Of course, we don't have to accelerate at 1g for the trip. A generation ship is almost certainly within current technology & probably engineering, just really freakingly expensive.
New physics, however, is new. Specifically, the idea of slipping past spacetime in some fashion rather than going through would conceivably eliminate the c barrier, but unless the tech to actually do so allows us to either bypass the rocket equation or throw a truly amazing constant at it, it won't do us any practical good.
"Assume that the energy is then converted to thrust with 100% efficiency."
hold-on: these are different units, energy is Joules (J) and thrust is a force (N) ? While energy and mass can be considered equivalent (E=mc2 and assuming we use anti-matter as energy source), how do you convert, even theoretically, energy into thrust at 100%.
It's a genuine question, not a trap
@ Claptrap314 "A generation ship is almost certainly within current technology & probably engineering, just really freakingly expensive."
Sorry, but I don't think so :o(
We have not yet discovered how to live sustainably on the resources of an entire planet orbiting a star yet, the idea that we could do so within the highly confined volume of a 'generation ship' is pushing it. Firstly you need a lot of people to provide a sufficiently diverse gene pool. The best minimum estimate I heard a long time ago was 500 people. Then you need to deal with keeping warm for tens of thousands of years. The only possible engine for that would be sustainable fusion power as it has the most efficient use of fuel, but even then, when you fuse the heavy hydrogen in heavy water, you only convert a small proportion of the mass into energy, so you will need a lot (and something to do with the Helium - of course fusing He would be good but I don't think anyone is even working on an He fusion reactor).
Then there is wear and tear. Check out the photo, 'Sea of Steps' by Frederick Evans:
Note, that is the wear of stone steps in less than 1000 years. Dealing with minute but cumulative erosion over the millennia on everything from computer screens and keyboards to living quarters, and everything has to be recyclable, and I mean everything: tooth fillings, people, animals, the atmosphere, because interstellar space is not expected to be overflowing with service stations for the passing spaceship. Then, of course you need shielding, not just form cosmic rays, but from heat loss (in space no one can hear you freeze).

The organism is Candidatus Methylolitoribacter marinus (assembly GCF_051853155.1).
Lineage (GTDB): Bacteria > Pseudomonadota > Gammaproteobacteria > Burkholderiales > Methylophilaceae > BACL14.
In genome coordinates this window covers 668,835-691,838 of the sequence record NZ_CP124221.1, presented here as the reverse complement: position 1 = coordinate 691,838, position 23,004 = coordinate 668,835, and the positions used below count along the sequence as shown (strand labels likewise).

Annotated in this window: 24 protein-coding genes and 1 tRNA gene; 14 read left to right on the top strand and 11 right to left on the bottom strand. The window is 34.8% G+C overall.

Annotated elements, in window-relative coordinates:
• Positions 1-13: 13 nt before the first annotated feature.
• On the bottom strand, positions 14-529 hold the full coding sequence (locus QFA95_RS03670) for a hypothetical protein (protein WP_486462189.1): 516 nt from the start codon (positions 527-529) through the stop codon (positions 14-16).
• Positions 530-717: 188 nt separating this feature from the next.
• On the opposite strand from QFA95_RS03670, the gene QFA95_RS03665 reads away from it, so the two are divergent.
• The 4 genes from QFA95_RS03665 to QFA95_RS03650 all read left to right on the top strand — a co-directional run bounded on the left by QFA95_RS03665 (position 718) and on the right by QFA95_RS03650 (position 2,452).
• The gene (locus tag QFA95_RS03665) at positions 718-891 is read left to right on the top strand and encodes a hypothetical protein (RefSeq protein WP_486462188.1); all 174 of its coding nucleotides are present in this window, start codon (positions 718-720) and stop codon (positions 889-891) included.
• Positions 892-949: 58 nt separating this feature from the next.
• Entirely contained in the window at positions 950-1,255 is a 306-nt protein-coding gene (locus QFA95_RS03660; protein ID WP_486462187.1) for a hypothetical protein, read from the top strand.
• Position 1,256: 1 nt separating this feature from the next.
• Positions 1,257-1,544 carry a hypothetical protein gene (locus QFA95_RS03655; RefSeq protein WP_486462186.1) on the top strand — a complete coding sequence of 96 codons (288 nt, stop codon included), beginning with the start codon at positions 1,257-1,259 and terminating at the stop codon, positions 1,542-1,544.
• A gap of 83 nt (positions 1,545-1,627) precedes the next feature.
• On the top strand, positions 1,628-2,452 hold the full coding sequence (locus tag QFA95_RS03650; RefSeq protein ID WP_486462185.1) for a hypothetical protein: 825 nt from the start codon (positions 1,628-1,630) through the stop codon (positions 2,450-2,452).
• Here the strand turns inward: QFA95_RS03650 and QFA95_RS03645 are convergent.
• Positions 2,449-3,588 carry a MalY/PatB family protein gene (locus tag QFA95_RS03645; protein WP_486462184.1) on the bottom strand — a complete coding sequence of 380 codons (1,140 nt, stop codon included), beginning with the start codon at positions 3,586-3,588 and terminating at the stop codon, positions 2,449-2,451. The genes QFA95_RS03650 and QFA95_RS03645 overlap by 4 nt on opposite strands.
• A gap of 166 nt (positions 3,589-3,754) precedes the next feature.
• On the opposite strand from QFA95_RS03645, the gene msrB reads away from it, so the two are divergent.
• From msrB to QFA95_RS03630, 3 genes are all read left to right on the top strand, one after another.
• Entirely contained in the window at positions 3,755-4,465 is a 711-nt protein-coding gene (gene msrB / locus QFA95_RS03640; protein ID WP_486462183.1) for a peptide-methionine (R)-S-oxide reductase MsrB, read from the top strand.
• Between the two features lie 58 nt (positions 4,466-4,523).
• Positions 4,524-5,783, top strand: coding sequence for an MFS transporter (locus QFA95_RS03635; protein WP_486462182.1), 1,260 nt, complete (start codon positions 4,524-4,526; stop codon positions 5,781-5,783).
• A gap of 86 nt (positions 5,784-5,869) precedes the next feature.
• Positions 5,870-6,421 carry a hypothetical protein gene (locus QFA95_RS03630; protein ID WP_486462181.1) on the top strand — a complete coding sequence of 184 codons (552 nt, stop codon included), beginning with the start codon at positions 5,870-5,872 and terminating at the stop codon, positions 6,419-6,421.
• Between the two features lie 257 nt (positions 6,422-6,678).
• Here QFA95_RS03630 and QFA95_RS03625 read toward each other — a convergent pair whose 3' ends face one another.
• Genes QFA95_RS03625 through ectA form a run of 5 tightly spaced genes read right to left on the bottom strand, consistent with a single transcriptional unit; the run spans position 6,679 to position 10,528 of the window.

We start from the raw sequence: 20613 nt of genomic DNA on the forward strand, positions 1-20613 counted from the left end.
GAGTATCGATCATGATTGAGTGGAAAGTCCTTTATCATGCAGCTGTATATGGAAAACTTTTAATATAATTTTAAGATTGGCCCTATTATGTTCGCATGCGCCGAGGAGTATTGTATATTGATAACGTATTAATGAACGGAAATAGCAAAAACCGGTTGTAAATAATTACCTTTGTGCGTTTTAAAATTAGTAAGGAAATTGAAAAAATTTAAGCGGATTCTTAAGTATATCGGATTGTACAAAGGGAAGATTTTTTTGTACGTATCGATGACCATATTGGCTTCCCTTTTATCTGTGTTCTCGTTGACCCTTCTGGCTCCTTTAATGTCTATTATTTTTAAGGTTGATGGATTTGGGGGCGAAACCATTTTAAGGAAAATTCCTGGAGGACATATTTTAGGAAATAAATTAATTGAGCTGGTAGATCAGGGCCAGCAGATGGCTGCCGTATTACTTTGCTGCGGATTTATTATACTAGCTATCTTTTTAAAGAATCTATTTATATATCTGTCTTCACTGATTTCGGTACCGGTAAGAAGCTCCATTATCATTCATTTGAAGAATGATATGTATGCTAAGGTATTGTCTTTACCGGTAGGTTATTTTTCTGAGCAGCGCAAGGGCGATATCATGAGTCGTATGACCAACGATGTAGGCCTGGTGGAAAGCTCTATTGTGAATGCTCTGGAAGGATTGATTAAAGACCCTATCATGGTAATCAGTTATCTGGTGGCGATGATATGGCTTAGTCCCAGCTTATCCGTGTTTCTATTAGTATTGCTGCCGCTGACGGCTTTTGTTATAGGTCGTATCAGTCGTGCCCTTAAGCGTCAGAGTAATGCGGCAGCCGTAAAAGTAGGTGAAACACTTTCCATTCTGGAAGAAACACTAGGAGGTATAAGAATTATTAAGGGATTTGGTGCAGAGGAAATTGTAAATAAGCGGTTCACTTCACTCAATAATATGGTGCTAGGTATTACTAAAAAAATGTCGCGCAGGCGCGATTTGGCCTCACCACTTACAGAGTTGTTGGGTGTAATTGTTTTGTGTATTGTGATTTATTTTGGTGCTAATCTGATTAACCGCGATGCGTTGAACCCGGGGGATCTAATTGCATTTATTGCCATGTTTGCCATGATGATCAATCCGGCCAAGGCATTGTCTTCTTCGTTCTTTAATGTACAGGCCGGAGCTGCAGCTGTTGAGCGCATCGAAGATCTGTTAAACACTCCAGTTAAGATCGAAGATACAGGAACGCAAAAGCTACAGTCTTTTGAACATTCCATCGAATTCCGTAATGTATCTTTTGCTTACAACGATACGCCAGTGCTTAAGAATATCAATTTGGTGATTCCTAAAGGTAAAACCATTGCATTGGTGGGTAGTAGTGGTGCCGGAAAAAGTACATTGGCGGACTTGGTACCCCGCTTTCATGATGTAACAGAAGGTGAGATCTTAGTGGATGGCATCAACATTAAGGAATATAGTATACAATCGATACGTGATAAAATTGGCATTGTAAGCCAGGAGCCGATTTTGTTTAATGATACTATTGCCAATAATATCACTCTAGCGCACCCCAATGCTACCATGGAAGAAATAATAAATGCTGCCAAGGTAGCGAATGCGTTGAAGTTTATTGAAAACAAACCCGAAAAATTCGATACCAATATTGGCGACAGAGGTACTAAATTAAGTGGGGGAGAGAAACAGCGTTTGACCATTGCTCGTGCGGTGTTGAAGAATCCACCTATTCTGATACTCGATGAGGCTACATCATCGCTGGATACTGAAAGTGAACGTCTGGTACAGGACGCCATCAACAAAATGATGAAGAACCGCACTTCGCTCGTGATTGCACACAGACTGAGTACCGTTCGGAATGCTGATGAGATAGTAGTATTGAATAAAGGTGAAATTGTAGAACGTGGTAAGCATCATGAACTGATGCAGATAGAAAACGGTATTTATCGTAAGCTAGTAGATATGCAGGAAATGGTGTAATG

And then, of course you need some way to accelerate your billion ton space vehicle towards your target star to some decent percentage of c.
So, sorry, I don't believe that we currently have anything like the technology to make a viable generation ship just yet. The best we could do is send lichens, tardigrades, cyanobacteria, and possibly a frozen wood frog (https://www.latimes.com/science/sciencenow/la-sci-sn-alaskan-frozen-frogs-20140723-story.html).
So I reckon we'll be staying put for a bit longer. A good job we're looking after our home planet so well really...
Yeah, I suppose I'm pushing it to consider H fusion "current tech".
As for the rest, I'm talking about hollowing out a mid-sized asteroid or three. I see no real technology problem there.
My idea of a generation ship is not "twenty years", but more like a thousand. YMMV.
Probably the biggest issue with a generation ship is the unexplored psychological effects, however. You need a stable society for the length of the trip.
What's our record on that?
While it's not possible to travel at or beyond the speed of light, there may be workarounds, such as proposed by Alcubierre. And who knows.. a lot of the tech we take for granted these days was 'impossible' less than a century ago. We've only even been meaningfully using electricity for less than 150 years.
Personally I'd love to live to see the development and implementation of a 'warp drive' or similar, but unfortunately I doubt we'll even have a manned mission to Mars before I die.
Came here to say pretty much the same thing.
It's a very self-defeating attitude to take, to say "We'll never achieve X based on our current understanding, so don't bother trying or even waste time thinking about it".
In the pioneering days of locomotive steam engines, many believed that it was unnatural for people to travel that fast, and that travelling faster than 30 or 40mph (not sure which, my memory fails me here) would impart significant damage to the human body. Now we routinely travel at 70mph (if you're being good) on the roads.
It was thought to be impossible to split the atom. That's literally what it's name means; un-cuttable. That was disproven rather thoroughly, and violently.
We don't understand everything about the universe. A lot of what we think we understand probably isn't right, or at least isn't entirely accurate. It's probably best to say that travelling at lightspeed isn't possible for now, and to keep an open mind for later.
Given we currently can't, and actually never will, travel at the speed of light
While you're absolutlely correct that we'll never reach, never mind exceed c when travelling through space, there's no proscription on moving bits of space/time containing a vessel around the universe faster than c, so it might well be possible one day to get from point A to point B faster than a photon. The only caveat is that the amounts of energy required would be enormous by today's standards.
Having said that, the 300+ HP my car produces today is an astronomical amount of power compared to what was available 300 years ago...
eh, fire up the "Jupiter 2" - let's colonize Alpha Centauri!